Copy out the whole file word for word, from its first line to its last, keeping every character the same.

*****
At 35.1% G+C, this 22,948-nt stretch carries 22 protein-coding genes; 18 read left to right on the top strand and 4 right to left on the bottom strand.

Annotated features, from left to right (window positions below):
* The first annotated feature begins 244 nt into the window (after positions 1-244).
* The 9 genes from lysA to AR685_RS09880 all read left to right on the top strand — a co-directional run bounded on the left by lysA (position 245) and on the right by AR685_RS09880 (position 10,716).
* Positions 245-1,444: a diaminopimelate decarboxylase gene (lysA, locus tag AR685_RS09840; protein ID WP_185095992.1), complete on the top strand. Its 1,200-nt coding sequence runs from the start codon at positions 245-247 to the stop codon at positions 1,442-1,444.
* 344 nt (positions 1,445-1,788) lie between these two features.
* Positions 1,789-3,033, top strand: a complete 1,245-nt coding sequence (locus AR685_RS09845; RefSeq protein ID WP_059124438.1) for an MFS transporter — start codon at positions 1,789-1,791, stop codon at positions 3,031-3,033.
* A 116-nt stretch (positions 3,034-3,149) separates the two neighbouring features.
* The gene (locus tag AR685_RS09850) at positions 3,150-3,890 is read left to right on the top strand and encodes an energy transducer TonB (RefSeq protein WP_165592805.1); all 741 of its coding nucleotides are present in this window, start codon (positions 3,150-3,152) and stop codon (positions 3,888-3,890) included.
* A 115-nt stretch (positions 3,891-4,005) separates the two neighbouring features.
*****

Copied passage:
At 35.1% G+C, this 22,948-nt stretch carries 22 protein-coding genes; 18 read left to right on the top strand and 4 right to left on the bottom strand.

Annotated features, from left to right (window positions below):
* The first annotated feature begins 244 nt into the window (after positions 1-244).
* The 9 genes from lysA to AR685_RS09880 all read left to right on the top strand — a co-directional run bounded on the left by lysA (position 245) and on the right by AR685_RS09880 (position 10,716).
* Positions 245-1,444: a diaminopimelate decarboxylase gene (lysA, locus tag AR685_RS09840; protein ID WP_185095992.1), complete on the top strand. Its 1,200-nt coding sequence runs from the start codon at positions 245-247 to the stop codon at positions 1,442-1,444.
* 344 nt (positions 1,445-1,788) lie between these two features.
* Positions 1,789-3,033, top strand: a complete 1,245-nt coding sequence (locus AR685_RS09845; RefSeq protein ID WP_059124438.1) for an MFS transporter — start codon at positions 1,789-1,791, stop codon at positions 3,031-3,033.
* A 116-nt stretch (positions 3,034-3,149) separates the two neighbouring features.
* The gene (locus tag AR685_RS09850) at positions 3,150-3,890 is read left to right on the top strand and encodes an energy transducer TonB (RefSeq protein WP_165592805.1); all 741 of its coding nucleotides are present in this window, start codon (positions 3,150-3,152) and stop codon (positions 3,888-3,890) included.
* A 115-nt stretch (positions 3,891-4,005) separates the two neighbouring features.